10 Tips for Successful Earnings Calls
By Eric Vidal
Earnings calls are high-profile, high-stakes events. Global audiences, competition for capital and the pressures to perform in today’s business environment put pressure on Investor Relations Officers (IROs) to produce earnings events that are dynamic, meaningful and yield results.
Successful earnings calls require more than sending out invitations and making sure the speakers are properly briefed. Here are 10 tips, drawn from our experience of producing more than 15,000 successful web and audio events per month, to help you deliver flawlessly executed earnings calls.
- Begin the process early – Start your preparations well in advance. In fact, at the end of the previous quarter is not too early. Present your key messages to management and get agreement on them. Next put together the invitation list, develop your content and schedule your call with your provider. Get the phone-in numbers well in advance. (Request a branded telephone number that reflects your company name or products to differentiate and make it memorable.) Send invitations a week to two weeks in advance. Follow up with reminders two to three days before, and then the day of the call.
- Develop and Communicate Key Messages – Help investors take away what’s important about your company by developing three to five messages and reinforcing them throughout the call. Focus on key issues from the quarter, weaving them into your script and Q&A. Define the outcomes you want, and then develop messages to elicit that response, supported by proof points. Make sure all speakers have a copy of the key messages, and have your CEO restate the key messages at the end of the call.
- Make Your Call Interesting and Memorable – Develop a concise script that gives meaningful context to your business results. Identify important trends and help investors understand how they affect your company. During the call, prepared remarks should be read from a screen at eye level, not looking down at a script, and speakers should stand while talking to increase the power of their voices. Speakers should convey enthusiasm.
- Offer New Information – Touch on the important aspects and add new data points, references and other insights. Help investors make connections about why, what, when and how trends and other external events have affected the company. If you’re going to Tweet during the call, offer information that’s not in the scripted remarks or earnings release, and not promotional in nature.
- Clarify Your Message – Use slides and video to improve clarity and make key messages more memorable. Visuals can ease barriers to understanding by making complex or technical products and concepts easier for non-technical audiences to understand. At the same time, resist the urge to include granular diagrams that “explain” your business or technology. They will likely increase confusion rather than dispel it. Keep slides uncluttered, with plenty of white space and only key words or numbers. Makes slides, video and an archived copy of the webcast available on-demand.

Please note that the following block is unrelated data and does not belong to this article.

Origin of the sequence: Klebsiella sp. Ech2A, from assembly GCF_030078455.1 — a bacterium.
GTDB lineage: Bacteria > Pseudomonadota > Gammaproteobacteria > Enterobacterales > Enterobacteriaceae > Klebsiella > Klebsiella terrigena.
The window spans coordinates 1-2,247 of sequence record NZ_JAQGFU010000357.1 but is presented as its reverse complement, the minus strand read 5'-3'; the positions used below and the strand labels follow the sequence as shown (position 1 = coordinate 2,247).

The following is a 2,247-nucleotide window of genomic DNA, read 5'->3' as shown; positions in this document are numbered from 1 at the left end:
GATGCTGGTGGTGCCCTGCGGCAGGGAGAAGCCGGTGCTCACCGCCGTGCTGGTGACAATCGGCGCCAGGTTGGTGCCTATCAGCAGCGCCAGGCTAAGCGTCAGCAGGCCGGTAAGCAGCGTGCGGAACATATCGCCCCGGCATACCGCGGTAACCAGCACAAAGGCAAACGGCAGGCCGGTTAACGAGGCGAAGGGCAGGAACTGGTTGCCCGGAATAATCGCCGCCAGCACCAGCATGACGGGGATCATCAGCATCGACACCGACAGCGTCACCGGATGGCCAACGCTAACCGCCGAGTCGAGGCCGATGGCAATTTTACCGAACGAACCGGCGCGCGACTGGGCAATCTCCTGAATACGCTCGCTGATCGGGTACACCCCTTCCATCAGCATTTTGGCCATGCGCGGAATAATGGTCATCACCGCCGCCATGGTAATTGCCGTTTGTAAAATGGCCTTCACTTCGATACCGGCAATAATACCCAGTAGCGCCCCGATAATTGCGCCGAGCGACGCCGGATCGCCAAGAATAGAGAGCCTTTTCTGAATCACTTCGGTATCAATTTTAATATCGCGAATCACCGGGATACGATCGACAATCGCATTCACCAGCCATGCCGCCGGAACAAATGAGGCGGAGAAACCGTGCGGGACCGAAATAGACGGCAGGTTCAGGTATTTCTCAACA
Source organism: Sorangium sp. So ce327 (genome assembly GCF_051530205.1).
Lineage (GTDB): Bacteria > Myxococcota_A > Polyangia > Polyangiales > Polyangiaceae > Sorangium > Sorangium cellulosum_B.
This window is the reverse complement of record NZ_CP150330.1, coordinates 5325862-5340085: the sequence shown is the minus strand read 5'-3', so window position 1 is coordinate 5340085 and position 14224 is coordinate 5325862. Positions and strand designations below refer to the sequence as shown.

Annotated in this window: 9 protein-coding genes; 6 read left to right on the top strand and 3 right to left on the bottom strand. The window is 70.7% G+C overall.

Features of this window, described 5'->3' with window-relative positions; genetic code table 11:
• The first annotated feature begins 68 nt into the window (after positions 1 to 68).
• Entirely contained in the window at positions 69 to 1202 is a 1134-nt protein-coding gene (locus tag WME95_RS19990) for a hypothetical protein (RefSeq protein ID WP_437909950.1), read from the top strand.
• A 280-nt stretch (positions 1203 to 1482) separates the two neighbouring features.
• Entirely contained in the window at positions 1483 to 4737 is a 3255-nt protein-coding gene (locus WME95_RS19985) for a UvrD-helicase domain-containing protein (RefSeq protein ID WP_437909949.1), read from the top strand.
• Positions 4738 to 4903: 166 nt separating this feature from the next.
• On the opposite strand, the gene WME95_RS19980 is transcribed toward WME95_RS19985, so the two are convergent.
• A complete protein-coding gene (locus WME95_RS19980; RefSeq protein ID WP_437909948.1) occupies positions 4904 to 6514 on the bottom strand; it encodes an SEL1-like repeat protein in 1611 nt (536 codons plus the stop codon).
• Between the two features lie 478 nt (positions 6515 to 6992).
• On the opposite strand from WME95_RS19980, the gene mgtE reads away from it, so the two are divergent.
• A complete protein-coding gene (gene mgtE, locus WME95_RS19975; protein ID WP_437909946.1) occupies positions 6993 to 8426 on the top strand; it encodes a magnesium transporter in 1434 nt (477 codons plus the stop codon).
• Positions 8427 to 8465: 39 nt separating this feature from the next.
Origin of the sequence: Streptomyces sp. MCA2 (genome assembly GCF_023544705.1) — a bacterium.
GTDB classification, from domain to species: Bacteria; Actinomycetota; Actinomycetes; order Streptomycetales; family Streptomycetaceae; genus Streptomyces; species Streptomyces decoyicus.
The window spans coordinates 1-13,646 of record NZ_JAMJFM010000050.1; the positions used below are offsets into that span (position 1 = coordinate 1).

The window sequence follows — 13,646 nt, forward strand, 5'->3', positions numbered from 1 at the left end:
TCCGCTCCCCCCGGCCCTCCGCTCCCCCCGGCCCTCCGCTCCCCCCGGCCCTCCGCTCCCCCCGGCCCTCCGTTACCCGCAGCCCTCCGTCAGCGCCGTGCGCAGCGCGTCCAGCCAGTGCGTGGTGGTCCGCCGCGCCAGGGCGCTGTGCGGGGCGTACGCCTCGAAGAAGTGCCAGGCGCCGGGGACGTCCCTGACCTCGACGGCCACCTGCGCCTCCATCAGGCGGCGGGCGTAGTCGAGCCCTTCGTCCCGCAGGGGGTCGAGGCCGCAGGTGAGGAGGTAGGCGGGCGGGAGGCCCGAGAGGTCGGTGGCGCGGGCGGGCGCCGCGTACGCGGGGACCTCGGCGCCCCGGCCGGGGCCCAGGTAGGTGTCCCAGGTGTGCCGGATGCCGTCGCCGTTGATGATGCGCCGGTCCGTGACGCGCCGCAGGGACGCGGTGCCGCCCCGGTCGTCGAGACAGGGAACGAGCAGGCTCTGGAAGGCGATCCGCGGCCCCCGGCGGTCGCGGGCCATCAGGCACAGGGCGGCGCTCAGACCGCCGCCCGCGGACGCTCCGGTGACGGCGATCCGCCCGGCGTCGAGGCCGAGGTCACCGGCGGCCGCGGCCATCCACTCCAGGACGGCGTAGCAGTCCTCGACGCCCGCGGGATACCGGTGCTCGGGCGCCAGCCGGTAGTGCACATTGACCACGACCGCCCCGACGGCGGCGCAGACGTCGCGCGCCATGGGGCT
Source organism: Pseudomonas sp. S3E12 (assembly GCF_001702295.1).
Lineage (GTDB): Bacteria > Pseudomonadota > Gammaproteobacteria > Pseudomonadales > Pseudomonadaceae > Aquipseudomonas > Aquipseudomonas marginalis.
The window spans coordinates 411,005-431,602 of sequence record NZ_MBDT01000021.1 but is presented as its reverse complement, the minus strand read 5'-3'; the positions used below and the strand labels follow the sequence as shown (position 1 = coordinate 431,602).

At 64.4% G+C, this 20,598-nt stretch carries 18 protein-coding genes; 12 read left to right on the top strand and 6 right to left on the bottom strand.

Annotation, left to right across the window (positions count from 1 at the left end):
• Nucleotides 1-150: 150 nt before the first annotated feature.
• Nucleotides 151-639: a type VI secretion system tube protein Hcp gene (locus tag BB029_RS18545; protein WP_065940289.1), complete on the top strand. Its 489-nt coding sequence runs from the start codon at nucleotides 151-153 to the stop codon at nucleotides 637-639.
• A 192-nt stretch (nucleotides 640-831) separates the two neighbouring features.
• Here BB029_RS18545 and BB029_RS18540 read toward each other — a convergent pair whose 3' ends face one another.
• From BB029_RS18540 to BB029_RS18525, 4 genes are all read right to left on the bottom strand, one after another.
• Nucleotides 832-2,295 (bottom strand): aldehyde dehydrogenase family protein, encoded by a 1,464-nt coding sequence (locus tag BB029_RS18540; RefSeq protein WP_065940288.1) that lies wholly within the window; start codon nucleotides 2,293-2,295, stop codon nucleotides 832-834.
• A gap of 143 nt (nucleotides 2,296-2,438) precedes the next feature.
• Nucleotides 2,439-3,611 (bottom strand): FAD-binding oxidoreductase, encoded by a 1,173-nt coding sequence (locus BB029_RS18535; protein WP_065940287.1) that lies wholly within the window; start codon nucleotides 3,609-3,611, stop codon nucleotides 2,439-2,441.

- Select the Date and Time Carefully – Know when other companies are announcing their earnings. Industry leaders can draw the audiences they want whenever they want. Others are left to fill in the gaps. You can’t always avoid conflicts but do your best. Otherwise your event may be attended by junior associates rather than the senior analysts you want.
- Establish a Regular Reporting Routine – Setting a regular schedule gives you and your stakeholders a sense of consistency. Establish a regular day and time for announcements to simplify scheduling and make it easier for everyone involved (executives and investors) to manage their schedules.
- Prepare for and Rehearse the Event – Rehearse, record and listen to the scripted parts of your call as well as the Q&A. Not only will you feel more comfortable and familiar with the material, you’ll sound more at ease. Stage a technical dry run with your call provider the day before the call. Make sure the host has a minute-by-minute agenda of who speaks when and for how long, and knows how to pronounce the names of your executive team. Check equipment, phone lines, slides and video presentations. Pay attention to details such as a noisy air conditioner or sound bleeding in from outside so you’re prepared to eliminate them on the day of the call.
- Anticipate Questions and Answers – Since you want to avoid investors taking away misinformation or forming negative perceptions, it’s imperative to craft thoughtful answers ahead of time to as many questions as you can. Create a list of questions with answers that are fully scripted or bullets points, depending on your CEO’s preference. Take the opportunity to weave key messages into the answers. Try to think like an investor. Also be sure to think like a hostile party, and be prepared to respond to the tough questions with good answers.
- Conduct Post-event Follow-up and Analysis – Contact registrants who didn’t attend and send them the link if you offer the call on-demand. Evaluate your content, presentation and event from your own perspective and that of your attendees. Review Q&A from the session. How many actively participated and who were they? Were you ready for their questions? Were the questions and comments appropriate or did your attendees seem to have missed your key messages? Did most attend the entire session? If not, at what point did they drop off?
Done properly, earnings calls can do more than disseminate information. With a little extra effort, and the assistance of a top-quality provider, you can use them to differentiate your organization, promote your brand and ultimately stand out in a crowded marketplace.
Published: September 19, 2012 By: